Harley on display 2

Old Tucson – You can’t spend much time in this sun drenched Arizona city without knowing all about Old Tucson, the historic movie set where hundreds of well known Western movies and TV shows have been filmed, and it’s certainly worth spending a day wandering the dusty streets, watching the stuntmen perform and the dance hall girls kicking their heels. But while you’re in the area, be sure to check out the wonderful Mini Time Machine Museum of Miniatures, a fascinating collection of miniature buildings accurate to the tiniest detail, a world of whimsy, and a trip back in time and to the land of fairytales, all in one. Give yourself lots of time when you visit, because the detail in the displays here is amazing and there is a lot to see.

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Branson – Everybody knows about all of the great shows in Branson, Missouri, and you could easily spend a month there and wear yourself out tapping your toes and clapping your hands every night. But have you ever been to the excellent Ralph Foster Museum at the College of the Ozarks, in nearby Hollister? Sometimes called the "Smithsonian of the Ozarks," the museum is home to a fascinating collection of exhibits centered on the Ozark region, and items on display include the original vehicle used in the old Beverly Hillbillies television series, firearms, Kewpie dolls, antiques, and artwork.

Mammoth Cave – Besides a variety of underground tours, Mammoth Cave National Park in Kentucky offers miles of hiking trails, camping, kayaking, and a variety of programs presented by Park Rangers. That’s all a lot of fun, but if you appreciate fine automobiles, travel 25 miles south to Bowling Green and tour the National Corvette Museum. Corvettes are America’s sports car, and the museum has the finest collection of them to be found anywhere, as well as displays on how these powerful automobiles are designed and manufactured.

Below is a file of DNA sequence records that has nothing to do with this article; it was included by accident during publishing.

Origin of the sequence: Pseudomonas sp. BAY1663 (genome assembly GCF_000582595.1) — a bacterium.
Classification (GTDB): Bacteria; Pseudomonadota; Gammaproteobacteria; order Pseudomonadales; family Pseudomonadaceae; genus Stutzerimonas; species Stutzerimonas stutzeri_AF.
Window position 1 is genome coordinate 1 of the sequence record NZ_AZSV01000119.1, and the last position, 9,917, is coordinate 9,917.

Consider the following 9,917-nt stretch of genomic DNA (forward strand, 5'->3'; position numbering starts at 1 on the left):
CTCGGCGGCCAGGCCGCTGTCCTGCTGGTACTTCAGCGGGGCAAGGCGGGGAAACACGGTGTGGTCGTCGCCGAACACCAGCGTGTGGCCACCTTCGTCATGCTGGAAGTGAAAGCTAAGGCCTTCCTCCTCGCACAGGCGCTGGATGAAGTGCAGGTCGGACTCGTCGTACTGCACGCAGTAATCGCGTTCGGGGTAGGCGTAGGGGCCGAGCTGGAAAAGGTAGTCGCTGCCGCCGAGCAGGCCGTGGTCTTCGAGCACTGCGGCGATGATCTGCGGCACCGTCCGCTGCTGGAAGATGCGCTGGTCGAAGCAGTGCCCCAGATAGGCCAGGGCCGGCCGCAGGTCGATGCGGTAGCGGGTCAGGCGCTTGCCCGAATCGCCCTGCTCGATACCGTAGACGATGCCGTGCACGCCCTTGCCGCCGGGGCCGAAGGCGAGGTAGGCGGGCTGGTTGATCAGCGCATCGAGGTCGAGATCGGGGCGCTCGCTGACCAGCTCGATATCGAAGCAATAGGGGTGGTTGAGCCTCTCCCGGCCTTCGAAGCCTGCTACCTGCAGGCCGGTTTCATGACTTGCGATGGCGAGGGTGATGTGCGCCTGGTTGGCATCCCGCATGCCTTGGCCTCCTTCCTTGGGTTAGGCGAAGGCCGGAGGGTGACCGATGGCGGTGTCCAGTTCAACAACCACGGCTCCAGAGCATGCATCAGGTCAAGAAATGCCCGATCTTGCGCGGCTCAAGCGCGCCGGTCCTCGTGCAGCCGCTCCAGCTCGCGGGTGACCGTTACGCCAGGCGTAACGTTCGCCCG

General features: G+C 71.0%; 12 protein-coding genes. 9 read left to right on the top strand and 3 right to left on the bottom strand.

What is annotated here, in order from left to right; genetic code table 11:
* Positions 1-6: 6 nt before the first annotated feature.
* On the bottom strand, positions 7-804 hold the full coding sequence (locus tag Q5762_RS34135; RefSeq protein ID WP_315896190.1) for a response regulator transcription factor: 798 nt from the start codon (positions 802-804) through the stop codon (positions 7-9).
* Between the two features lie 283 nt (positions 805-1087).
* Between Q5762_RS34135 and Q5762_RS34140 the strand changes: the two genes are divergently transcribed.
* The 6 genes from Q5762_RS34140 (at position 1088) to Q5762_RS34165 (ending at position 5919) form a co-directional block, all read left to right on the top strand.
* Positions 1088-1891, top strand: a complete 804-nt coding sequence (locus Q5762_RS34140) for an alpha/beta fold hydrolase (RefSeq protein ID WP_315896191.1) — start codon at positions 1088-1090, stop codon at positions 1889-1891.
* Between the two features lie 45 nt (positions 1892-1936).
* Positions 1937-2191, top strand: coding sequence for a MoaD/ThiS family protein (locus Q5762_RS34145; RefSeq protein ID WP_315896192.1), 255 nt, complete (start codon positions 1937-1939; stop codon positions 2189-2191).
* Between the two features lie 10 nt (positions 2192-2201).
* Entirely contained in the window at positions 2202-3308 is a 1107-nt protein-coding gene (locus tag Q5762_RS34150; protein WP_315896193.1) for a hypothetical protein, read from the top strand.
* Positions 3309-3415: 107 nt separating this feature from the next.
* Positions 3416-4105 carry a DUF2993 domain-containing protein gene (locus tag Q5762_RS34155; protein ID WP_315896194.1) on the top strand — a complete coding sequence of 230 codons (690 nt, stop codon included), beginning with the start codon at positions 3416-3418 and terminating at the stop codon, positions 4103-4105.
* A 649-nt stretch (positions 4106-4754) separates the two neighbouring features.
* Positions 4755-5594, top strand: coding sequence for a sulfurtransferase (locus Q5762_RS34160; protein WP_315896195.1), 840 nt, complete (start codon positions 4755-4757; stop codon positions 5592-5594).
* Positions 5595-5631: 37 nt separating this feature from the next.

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Disney World – The Magic Kingdom is supposed to be the happiest place on earth, but tell that to somebody’s who’s been stuck in one of the massive traffic jams getting into or out of the theme park, or a harried mother and father shepherding a bunch of kids who are tired, cranky, and high on sugar and adrenalin. For a break from all things Mouse, take a drive east to Titusville and the excellent American Police Hall of Fame & Museum. Displays included police cars and motorcycles, weapons exhibits on police procedures and investigations, and lots more.

Police Hall of Fame outside

Crime scene

Those are just five examples. Don’t you wonder how many others you have missed in your travels? Trust me, they’re in every corner of America. You just have to take the time to look for them.

Have you entered this week’s Free Drawing yet? This week’s prize is an audiobook of Dog’s Run, my mystery set in a small Ohio town in 1951. It’s narrated by Eric G. Dove, one of the best storytellers in the industry. Many people tell me this is my best book ever, and I have to admit that it’s my favorite. To enter, all you have to do is click on the Free Drawing link or the tab at the top of this page and enter your name in the comments section at the bottom of that page (not this one). Only one entry per person per drawing please, and you must enter with your real name. To prevent spam or multiple entries, the names of cartoon or movie characters are not allowed. The winner will be drawn Sunday evening.

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Thought For The Day – Eighty percent of success is showing up. – Woody Allen

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Nov 212014